Thus, the task is not so much to see what no one yet has seen, but to
think what nobody yet has thought about that which everybody sees.
Imminent and Immanent
Given that this is the first of nine parts in this series, it may be
appropriate to put things in some kind of perspective. Although many have
looked at, focused on and written eloquently various aspects, to my knowledge no
one in the recorded history of Man has ever focused on and systematically or
succinctly identified, categorized, and chronicled the entire package of what humans
intrinsically want and need. Not like this. Not
the great philosophers, not the prophets, not the Gospel writers, and not the poets. Is it
not time that this universal package is set on the table in plain view as a
synopsis and the standard for what is really good?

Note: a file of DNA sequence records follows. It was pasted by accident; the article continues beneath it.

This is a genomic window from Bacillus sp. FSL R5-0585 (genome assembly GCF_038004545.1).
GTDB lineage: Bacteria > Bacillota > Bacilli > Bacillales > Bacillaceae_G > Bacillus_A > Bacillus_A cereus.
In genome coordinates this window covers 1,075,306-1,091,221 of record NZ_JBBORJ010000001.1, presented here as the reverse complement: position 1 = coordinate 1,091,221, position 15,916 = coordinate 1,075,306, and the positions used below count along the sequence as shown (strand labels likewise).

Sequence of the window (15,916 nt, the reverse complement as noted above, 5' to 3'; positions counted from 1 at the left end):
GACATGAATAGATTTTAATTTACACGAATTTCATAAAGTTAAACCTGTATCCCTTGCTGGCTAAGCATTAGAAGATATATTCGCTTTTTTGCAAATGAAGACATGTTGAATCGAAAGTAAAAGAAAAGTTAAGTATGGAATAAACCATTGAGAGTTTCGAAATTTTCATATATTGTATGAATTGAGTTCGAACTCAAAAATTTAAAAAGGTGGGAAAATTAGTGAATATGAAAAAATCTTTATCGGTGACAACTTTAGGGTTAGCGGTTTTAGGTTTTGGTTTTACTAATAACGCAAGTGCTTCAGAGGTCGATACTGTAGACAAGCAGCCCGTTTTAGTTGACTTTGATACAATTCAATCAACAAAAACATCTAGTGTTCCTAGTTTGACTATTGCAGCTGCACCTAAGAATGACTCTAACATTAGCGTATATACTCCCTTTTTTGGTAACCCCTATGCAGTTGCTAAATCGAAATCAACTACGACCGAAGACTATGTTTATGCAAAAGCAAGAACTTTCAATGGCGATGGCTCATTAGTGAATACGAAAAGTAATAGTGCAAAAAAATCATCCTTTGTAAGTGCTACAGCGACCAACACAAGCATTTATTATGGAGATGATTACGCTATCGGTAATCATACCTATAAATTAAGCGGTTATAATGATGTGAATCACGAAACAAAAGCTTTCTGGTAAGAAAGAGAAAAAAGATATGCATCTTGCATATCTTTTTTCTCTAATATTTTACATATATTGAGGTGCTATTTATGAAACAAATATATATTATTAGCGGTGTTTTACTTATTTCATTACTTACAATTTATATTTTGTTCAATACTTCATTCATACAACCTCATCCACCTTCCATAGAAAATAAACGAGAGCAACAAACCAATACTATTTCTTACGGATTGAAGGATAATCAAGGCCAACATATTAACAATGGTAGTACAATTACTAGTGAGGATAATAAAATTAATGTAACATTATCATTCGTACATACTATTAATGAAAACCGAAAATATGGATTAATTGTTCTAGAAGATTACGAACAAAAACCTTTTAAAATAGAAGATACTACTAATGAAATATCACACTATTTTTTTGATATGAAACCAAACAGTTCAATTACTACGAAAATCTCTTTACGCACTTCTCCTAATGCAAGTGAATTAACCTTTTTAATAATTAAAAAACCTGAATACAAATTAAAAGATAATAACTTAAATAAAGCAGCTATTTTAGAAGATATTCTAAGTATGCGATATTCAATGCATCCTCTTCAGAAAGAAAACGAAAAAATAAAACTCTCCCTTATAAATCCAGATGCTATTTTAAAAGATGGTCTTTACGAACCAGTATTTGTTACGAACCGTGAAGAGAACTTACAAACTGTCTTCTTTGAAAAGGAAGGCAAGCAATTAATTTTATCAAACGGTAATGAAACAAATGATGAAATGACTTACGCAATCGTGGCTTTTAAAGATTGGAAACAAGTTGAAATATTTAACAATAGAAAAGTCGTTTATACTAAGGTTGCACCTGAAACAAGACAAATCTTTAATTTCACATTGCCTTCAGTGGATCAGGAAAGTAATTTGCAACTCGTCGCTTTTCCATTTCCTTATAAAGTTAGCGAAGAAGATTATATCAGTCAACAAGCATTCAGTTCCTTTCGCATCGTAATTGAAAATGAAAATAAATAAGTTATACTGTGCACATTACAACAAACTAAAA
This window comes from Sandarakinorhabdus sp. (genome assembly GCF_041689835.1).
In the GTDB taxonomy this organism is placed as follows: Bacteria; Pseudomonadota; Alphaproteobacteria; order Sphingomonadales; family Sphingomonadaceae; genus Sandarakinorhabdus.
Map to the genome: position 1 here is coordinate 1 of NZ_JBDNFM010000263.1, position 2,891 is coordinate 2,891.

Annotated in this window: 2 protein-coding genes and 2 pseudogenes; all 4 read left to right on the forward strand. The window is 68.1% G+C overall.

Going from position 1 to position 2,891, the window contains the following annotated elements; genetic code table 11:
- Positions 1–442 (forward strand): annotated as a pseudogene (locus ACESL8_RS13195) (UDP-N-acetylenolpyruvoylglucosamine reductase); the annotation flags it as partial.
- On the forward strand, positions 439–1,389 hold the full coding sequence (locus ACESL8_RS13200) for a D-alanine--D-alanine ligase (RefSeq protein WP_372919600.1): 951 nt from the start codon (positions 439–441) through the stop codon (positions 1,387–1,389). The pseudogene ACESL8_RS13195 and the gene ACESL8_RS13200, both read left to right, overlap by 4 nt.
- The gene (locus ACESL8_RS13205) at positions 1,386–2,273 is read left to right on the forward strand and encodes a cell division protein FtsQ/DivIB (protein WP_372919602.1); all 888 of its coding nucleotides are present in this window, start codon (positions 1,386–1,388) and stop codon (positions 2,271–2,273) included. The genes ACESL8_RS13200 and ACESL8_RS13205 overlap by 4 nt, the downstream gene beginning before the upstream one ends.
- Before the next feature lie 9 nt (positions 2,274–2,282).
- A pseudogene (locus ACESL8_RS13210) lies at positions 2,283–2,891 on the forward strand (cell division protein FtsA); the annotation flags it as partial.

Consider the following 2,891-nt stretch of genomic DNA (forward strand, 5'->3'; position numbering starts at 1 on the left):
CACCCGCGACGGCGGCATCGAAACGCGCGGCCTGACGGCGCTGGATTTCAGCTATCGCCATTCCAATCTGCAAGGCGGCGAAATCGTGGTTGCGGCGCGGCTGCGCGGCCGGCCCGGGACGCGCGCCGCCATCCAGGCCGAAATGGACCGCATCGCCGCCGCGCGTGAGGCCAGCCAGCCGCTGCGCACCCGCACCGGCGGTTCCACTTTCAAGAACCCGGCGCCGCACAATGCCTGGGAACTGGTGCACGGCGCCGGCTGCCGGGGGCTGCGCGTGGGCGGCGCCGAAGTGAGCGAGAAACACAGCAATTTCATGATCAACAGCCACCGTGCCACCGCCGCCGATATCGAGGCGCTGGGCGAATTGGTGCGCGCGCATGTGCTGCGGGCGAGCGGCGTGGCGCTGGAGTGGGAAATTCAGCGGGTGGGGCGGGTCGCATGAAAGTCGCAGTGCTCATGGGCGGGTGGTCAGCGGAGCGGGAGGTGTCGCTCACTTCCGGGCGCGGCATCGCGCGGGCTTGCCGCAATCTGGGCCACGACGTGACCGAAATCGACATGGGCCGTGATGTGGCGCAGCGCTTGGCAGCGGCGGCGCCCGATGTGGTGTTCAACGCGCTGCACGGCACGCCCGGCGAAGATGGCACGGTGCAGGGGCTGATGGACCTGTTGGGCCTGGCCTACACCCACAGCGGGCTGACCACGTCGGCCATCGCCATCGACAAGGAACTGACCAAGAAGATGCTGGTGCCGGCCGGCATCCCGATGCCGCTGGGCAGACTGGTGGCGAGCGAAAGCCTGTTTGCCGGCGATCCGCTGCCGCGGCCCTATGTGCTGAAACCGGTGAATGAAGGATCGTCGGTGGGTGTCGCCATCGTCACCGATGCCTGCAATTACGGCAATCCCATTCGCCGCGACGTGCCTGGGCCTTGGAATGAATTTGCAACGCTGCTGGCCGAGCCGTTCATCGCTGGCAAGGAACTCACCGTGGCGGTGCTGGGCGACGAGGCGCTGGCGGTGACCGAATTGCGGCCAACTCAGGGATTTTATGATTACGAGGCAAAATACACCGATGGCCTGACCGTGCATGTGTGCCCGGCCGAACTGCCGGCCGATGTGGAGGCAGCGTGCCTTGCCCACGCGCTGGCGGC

The term imminent does not mean immediate; neither does it imply a
delay that can bring anxiety into fruition or become extremely frustrating, but denotes that the
development or event is within reach time-wise.
Factors other than time would be the controlling ones,
and delay can be inconsequential. The essence of the concept is that you don't wait for or worry about
something imminent; you focus on the other factors that lead to it,
deliver it or trigger it.
The term immanent denotes that the development or event is within reach tangibly or space-wise, that it is within and affects the regional domain of the
individual in a material way. Something good happening in some remote part of the universe,
or outside of my personal domain
that does not affect me in a tangible way, is not immanent for me.
You are free to do what you want, but you are
not free to want what you
want. - Schopenhauer
Every human being has a natural, intrinsic and legitimate desire for goodness
to be both imminent and immanent, within his personal time and space domain of